Every year we wonder how strong each team is going to be and how they will perform. Odds to win the Super Bowl get released in February. Shortly thereafter, we have odds to win conferences and divisions. Studying these odds allows the public to gain perspective on how strong each team should be perceived relative to the other teams in the league.
Eventually, we get to a point in the offseason where the oddsmakers have seen key coaching and player movement and have done enough research to publish their season win totals.
This is a big moment. Because it marks the first time that bettors can short teams in the most direct manner possible – by betting on the team’s under.
Prior to season win totals being released, there was no way to do this. The closest way to short a team would be to bet on the other teams in their division to take home that title. Because unfortunately, books don’t offer yes/no markets on these futures. Ideally, if you can bet “yes” that a team wins the Super Bowl, you would be able to bet “no” that they do not. But oddsmakers are not brave enough to set those lines, so we must wait until season win totals are released to short teams directly.
But there is one other important thing that the release of regular season win totals allow us to do: and that is to analyze schedules more effectively.
We don’t yet know when teams will play their opponent, and that timing is vital and I will report back on its impact on team’s potential in 2022 as soon as the NFL releases the 2022 schedule in May.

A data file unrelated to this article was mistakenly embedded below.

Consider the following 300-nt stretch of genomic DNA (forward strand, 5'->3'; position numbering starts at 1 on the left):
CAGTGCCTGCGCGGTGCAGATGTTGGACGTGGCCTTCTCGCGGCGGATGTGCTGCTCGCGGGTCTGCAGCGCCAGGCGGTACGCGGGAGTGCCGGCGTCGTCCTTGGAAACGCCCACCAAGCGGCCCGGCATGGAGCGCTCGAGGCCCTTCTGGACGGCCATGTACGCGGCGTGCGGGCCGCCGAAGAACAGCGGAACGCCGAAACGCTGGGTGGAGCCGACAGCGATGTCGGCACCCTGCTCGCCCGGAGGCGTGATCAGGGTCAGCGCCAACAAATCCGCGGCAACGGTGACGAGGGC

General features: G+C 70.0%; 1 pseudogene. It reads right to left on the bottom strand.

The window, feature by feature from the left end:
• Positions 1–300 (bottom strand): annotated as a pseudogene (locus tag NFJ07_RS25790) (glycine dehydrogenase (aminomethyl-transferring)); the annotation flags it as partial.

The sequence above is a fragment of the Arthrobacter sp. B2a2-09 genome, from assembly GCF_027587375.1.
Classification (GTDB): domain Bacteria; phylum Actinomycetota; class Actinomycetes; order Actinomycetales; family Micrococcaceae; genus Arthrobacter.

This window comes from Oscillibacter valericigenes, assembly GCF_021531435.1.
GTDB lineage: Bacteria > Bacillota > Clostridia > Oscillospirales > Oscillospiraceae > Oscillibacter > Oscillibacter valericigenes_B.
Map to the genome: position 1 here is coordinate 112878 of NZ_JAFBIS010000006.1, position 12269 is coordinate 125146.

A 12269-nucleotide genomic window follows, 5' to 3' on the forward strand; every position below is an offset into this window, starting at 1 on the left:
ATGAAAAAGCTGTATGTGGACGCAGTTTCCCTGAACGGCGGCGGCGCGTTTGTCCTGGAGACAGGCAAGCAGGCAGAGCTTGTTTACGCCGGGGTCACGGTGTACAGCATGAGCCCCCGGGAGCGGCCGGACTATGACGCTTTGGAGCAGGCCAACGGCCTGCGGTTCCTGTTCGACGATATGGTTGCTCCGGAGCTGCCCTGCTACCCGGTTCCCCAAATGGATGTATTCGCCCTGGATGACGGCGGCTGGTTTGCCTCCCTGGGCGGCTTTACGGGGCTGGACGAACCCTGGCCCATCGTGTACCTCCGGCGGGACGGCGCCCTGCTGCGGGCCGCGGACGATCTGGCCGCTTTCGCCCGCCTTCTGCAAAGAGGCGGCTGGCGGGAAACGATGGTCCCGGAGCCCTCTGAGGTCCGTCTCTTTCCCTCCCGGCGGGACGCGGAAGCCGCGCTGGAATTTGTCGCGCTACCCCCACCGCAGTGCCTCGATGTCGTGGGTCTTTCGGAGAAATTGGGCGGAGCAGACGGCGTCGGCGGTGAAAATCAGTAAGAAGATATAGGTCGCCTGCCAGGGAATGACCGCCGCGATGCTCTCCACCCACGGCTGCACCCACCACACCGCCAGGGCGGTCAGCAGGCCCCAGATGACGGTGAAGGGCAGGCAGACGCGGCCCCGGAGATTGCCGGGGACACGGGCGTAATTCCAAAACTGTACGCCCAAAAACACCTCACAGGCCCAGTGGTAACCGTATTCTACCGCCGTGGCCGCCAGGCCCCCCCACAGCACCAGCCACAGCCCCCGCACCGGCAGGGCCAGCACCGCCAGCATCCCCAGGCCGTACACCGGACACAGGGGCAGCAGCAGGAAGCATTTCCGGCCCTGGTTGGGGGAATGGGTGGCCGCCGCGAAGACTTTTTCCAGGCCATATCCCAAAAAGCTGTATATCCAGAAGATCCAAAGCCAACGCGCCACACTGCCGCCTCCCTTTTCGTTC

But we do know who each team will play this year. And thus I have what I need to complete my methodology and share my NFL strength of schedule for the upcoming season. Below is the list of all 32 teams, ranked from #1 (easiest 2022 schedule) to #32 (hardest 2022 schedule)
1. New York Giants
2. Philadelphia Eagles
3. Indianapolis Colts
4. Chicago Bears
5. Detroit Lions
6. Washington Commanders
7. Tampa Bay Buccaneers
8. Cleveland Browns
9. New Orleans Saints
10. Dallas Cowboys
11. Baltimore Ravens
12. Jacksonville Jaguars
13. San Francisco 49ers
14. Carolina Panthers
15. Green Bay Packers
16. Minnesota Vikings
17. Denver Broncos
18. Buffalo Bills
19. Miami Dolphins
20. Los Angeles Chargers
21. Tennessee Titans
22. Seattle Seahawks
23. Atlanta Falcons
24. Arizona Cardinals
25. New England Patriots
26. Cincinnati Bengals
27. New York Jets
28. Houston Texans
29. Pittsburgh Steelers
30. Las Vegas Raiders
31. Los Angeles Rams
32. Kansas City Chiefs
You may be asking two questions:
First: “how close does Warren’s calculated strength of schedule in March track with actual strength of schedule by the end of the season?”
Second: “what can we use this information both now and in the future?”
First thing is first: no strength of schedule will perfectly predict in March what the actual strength of schedule will be by the January at the end of the season. Understanding that, this methodology is superior to using prior year win-loss record of current year opponents.
We also need to emphasize that what is important is the edges of this list, not the middle. Top-10, bottom-10, top-5, bottom-5. The extremes are what is most meaningful. Whether a team was projected at 12 and finished at 19 is of very little use for us.